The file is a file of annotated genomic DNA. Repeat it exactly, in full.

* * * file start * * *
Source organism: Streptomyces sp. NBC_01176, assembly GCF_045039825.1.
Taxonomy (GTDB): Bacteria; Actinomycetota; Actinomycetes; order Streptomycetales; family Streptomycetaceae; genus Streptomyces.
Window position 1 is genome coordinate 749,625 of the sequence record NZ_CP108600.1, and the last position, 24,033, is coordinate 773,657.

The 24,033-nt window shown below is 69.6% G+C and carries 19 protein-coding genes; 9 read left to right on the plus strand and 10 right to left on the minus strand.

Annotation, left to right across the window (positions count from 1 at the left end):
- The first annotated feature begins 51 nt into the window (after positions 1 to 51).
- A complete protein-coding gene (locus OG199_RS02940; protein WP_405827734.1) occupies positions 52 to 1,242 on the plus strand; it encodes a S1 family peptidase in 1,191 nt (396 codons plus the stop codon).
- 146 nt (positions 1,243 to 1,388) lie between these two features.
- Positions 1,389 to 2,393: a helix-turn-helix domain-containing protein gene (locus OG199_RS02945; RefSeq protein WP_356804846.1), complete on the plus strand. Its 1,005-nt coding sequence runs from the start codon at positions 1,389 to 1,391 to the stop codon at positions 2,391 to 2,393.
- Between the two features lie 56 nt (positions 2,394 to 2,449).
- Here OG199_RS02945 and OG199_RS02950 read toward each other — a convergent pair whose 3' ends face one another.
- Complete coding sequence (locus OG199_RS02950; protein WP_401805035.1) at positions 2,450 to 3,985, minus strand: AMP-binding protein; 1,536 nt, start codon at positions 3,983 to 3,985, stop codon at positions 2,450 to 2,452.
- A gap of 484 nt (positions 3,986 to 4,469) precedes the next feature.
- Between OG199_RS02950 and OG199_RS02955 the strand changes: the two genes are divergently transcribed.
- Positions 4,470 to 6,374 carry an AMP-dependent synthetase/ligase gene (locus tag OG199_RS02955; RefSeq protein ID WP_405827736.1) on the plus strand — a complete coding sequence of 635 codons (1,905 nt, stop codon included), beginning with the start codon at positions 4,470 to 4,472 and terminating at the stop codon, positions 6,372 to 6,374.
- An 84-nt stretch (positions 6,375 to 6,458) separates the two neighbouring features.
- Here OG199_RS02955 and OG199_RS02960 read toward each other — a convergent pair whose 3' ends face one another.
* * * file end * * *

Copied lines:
Source organism: Streptomyces sp. NBC_01176, assembly GCF_045039825.1.
Taxonomy (GTDB): Bacteria; Actinomycetota; Actinomycetes; order Streptomycetales; family Streptomycetaceae; genus Streptomyces.
Window position 1 is genome coordinate 749,625 of the sequence record NZ_CP108600.1, and the last position, 24,033, is coordinate 773,657.

The 24,033-nt window shown below is 69.6% G+C and carries 19 protein-coding genes; 9 read left to right on the plus strand and 10 right to left on the minus strand.

Annotation, left to right across the window (positions count from 1 at the left end):
- The first annotated feature begins 51 nt into the window (after positions 1 to 51).
- A complete protein-coding gene (locus OG199_RS02940; protein WP_405827734.1) occupies positions 52 to 1,242 on the plus strand; it encodes a S1 family peptidase in 1,191 nt (396 codons plus the stop codon).
- 146 nt (positions 1,243 to 1,388) lie between these two features.
- Positions 1,389 to 2,393: a helix-turn-helix domain-containing protein gene (locus OG199_RS02945; RefSeq protein WP_356804846.1), complete on the plus strand. Its 1,005-nt coding sequence runs from the start codon at positions 1,389 to 1,391 to the stop codon at positions 2,391 to 2,393.
- Between the two features lie 56 nt (positions 2,394 to 2,449).
- Here OG199_RS02945 and OG199_RS02950 read toward each other — a convergent pair whose 3' ends face one another.
- Complete coding sequence (locus OG199_RS02950; protein WP_401805035.1) at positions 2,450 to 3,985, minus strand: AMP-binding protein; 1,536 nt, start codon at positions 3,983 to 3,985, stop codon at positions 2,450 to 2,452.
- A gap of 484 nt (positions 3,986 to 4,469) precedes the next feature.
- Between OG199_RS02950 and OG199_RS02955 the strand changes: the two genes are divergently transcribed.
- Positions 4,470 to 6,374 carry an AMP-dependent synthetase/ligase gene (locus tag OG199_RS02955; RefSeq protein ID WP_405827736.1) on the plus strand — a complete coding sequence of 635 codons (1,905 nt, stop codon included), beginning with the start codon at positions 4,470 to 4,472 and terminating at the stop codon, positions 6,372 to 6,374.
- An 84-nt stretch (positions 6,375 to 6,458) separates the two neighbouring features.
- Here OG199_RS02955 and OG199_RS02960 read toward each other — a convergent pair whose 3' ends face one another.